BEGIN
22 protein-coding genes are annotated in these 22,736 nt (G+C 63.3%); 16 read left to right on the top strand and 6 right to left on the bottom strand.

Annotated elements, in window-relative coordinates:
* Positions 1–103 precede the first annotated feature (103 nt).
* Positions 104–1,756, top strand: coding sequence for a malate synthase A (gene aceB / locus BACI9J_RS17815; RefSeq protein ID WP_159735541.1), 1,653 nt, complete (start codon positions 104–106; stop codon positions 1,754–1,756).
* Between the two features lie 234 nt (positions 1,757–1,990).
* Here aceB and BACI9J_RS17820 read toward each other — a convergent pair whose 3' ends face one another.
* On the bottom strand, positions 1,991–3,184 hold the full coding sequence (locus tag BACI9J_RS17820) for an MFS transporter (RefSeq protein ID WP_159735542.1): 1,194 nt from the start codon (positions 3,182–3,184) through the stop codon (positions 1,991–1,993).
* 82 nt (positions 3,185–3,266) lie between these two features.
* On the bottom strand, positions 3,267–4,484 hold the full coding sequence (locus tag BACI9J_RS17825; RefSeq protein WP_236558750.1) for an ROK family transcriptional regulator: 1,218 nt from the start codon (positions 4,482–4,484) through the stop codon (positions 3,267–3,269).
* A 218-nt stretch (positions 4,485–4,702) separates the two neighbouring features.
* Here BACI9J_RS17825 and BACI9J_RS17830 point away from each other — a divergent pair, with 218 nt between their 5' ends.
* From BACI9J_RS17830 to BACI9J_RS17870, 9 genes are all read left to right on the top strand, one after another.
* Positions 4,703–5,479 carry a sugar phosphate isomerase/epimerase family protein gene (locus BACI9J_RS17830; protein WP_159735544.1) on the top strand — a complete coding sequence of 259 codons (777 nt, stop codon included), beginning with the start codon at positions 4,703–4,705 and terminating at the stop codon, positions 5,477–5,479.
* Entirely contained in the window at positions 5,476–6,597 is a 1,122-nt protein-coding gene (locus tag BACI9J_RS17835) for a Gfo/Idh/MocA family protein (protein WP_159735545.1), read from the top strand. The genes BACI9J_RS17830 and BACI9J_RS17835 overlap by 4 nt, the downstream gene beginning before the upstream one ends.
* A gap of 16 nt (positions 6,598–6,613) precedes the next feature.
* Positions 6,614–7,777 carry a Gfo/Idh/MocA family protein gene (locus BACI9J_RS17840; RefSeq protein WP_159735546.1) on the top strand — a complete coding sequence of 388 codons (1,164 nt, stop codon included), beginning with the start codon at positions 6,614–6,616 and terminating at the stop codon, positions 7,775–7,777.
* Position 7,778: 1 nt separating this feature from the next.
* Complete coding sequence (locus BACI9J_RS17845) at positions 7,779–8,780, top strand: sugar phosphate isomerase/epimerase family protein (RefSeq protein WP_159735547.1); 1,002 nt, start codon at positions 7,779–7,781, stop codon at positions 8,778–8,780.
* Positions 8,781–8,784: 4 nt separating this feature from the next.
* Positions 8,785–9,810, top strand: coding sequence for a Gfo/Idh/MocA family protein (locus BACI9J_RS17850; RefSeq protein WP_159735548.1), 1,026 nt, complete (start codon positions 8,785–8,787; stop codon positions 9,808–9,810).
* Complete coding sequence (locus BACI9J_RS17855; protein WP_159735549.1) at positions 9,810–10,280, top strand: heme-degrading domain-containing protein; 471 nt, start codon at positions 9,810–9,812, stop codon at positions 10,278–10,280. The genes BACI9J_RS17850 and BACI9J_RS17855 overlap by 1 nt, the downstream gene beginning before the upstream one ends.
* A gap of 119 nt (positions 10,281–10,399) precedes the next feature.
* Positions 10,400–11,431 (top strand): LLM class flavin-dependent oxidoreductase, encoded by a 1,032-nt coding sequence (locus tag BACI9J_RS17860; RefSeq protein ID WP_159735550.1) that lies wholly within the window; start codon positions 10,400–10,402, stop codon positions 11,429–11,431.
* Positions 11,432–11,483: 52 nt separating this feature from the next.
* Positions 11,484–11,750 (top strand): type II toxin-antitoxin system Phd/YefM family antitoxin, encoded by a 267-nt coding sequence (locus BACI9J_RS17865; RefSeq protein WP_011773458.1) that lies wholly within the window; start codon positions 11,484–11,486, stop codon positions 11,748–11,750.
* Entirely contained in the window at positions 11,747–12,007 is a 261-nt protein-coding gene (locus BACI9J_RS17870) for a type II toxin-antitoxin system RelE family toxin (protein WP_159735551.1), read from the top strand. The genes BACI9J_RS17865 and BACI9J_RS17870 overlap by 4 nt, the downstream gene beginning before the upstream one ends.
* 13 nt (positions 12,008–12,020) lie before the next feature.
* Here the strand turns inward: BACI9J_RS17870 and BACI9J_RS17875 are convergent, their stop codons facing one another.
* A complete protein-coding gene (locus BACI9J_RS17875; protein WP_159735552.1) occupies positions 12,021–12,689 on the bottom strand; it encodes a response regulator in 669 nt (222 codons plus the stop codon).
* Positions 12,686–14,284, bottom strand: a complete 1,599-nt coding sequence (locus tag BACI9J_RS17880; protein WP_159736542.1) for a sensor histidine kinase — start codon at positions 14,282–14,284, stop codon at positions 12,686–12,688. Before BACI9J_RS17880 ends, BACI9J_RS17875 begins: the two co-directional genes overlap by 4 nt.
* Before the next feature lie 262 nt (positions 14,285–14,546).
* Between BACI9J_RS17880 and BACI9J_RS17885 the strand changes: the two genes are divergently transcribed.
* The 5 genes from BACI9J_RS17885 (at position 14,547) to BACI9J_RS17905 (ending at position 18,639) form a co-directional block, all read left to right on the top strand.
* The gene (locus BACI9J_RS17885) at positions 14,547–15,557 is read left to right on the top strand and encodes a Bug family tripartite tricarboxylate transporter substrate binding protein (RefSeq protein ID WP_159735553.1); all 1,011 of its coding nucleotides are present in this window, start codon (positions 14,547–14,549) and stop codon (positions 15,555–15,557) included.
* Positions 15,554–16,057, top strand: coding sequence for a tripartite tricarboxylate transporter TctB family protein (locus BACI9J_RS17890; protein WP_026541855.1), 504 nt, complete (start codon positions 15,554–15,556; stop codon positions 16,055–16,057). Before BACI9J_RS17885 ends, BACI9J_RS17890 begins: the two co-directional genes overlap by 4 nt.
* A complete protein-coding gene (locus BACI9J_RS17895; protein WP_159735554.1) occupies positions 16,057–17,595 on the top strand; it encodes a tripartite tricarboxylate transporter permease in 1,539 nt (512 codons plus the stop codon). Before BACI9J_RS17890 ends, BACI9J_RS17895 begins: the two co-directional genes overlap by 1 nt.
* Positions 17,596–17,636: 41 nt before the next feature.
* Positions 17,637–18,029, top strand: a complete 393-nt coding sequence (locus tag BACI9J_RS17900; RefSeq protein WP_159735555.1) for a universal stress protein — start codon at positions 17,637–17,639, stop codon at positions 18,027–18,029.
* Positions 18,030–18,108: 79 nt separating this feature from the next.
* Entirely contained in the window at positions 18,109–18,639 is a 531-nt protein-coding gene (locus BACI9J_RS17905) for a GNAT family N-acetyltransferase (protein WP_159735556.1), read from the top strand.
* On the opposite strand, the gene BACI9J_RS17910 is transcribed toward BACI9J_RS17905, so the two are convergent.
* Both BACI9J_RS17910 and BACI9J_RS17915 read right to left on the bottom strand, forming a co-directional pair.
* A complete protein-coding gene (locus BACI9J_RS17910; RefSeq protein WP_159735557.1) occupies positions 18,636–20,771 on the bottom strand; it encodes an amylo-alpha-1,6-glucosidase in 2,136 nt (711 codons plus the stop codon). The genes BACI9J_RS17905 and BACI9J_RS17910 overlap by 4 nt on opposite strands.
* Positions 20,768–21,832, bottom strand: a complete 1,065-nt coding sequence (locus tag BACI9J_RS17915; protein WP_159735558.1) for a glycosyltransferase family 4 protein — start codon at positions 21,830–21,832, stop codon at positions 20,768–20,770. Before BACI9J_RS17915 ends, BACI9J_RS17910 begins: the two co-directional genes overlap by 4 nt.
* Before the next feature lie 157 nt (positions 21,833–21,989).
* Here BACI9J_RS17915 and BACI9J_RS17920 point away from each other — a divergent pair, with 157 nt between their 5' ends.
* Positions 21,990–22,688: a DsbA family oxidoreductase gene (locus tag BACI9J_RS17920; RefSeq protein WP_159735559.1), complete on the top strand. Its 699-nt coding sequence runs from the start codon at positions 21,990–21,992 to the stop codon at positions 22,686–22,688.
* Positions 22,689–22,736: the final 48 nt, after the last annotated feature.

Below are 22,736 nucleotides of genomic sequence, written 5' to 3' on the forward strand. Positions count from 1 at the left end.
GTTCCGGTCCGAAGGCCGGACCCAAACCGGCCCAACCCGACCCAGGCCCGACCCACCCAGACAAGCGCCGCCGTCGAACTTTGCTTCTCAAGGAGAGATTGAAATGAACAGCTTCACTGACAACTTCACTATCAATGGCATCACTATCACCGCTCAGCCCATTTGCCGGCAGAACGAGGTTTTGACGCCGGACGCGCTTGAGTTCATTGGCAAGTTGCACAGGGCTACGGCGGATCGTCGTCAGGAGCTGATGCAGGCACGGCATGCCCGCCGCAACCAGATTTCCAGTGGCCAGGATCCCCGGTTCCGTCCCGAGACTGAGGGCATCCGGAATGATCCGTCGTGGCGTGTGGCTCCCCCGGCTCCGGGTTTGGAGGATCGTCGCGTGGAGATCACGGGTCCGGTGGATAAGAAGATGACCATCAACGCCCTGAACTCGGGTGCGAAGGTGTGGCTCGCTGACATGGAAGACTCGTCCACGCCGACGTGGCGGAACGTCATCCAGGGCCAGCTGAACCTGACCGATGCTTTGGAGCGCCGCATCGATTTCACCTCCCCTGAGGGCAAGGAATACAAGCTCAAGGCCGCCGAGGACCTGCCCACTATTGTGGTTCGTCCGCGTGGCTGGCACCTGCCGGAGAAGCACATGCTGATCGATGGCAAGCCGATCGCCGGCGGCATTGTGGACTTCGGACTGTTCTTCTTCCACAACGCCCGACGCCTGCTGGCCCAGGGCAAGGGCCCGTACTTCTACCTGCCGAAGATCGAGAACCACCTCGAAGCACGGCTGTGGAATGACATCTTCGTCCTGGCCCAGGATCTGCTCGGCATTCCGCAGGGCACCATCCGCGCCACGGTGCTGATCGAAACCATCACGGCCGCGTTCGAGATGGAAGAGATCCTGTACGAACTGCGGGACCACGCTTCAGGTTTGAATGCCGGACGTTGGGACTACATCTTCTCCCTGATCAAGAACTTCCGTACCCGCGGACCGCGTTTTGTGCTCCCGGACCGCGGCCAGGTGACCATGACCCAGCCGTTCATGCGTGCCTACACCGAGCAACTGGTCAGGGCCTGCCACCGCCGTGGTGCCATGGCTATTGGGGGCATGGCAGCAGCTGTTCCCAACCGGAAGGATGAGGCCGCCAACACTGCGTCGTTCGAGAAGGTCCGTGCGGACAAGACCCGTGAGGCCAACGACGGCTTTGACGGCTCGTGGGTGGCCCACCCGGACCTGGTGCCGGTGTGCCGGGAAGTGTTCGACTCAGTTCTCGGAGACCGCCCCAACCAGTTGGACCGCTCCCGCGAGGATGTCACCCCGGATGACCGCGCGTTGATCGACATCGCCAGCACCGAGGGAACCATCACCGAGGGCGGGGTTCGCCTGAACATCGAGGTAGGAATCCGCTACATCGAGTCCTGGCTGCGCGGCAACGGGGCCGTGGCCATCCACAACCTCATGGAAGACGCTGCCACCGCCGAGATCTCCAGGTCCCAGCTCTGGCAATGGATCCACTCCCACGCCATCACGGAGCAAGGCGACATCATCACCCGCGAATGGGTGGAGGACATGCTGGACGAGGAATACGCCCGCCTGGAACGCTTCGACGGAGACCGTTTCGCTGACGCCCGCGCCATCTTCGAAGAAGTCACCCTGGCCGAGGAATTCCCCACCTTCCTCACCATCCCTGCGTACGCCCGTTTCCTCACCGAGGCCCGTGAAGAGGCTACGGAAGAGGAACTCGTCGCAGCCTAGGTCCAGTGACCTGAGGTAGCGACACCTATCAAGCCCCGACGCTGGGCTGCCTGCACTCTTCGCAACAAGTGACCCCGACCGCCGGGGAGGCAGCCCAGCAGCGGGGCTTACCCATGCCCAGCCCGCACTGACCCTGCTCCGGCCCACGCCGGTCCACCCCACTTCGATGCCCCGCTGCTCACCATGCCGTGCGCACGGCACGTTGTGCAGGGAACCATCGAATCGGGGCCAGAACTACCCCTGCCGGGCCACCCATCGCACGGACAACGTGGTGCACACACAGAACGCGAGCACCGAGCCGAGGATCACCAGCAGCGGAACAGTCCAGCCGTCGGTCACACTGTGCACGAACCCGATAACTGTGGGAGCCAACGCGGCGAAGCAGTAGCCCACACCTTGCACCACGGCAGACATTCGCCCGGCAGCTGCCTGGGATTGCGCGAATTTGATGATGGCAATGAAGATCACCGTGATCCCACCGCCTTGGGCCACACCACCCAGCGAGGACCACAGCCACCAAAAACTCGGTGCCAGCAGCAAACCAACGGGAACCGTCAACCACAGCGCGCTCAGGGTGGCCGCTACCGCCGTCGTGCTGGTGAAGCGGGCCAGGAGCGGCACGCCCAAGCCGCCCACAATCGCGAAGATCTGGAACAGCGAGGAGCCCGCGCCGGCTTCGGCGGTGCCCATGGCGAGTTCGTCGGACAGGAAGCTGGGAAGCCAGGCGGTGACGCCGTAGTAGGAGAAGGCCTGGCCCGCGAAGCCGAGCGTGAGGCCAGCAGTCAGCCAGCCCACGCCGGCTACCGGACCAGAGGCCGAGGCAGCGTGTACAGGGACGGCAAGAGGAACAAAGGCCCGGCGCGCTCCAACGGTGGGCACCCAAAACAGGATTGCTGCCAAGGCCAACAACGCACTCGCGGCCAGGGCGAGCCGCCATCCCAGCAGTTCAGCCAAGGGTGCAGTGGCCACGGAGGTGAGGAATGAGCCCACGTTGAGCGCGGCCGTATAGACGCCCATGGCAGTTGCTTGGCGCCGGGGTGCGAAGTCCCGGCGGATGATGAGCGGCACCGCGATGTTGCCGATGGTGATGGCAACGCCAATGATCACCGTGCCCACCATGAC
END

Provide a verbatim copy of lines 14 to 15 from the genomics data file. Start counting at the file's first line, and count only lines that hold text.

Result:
* Entirely contained in the window at positions 5,476–6,597 is a 1,122-nt protein-coding gene (locus tag BACI9J_RS17835) for a Gfo/Idh/MocA family protein (protein WP_159735545.1), read from the top strand. The genes BACI9J_RS17830 and BACI9J_RS17835 overlap by 4 nt, the downstream gene beginning before the upstream one ends.
* A gap of 16 nt (positions 6,598–6,613) precedes the next feature.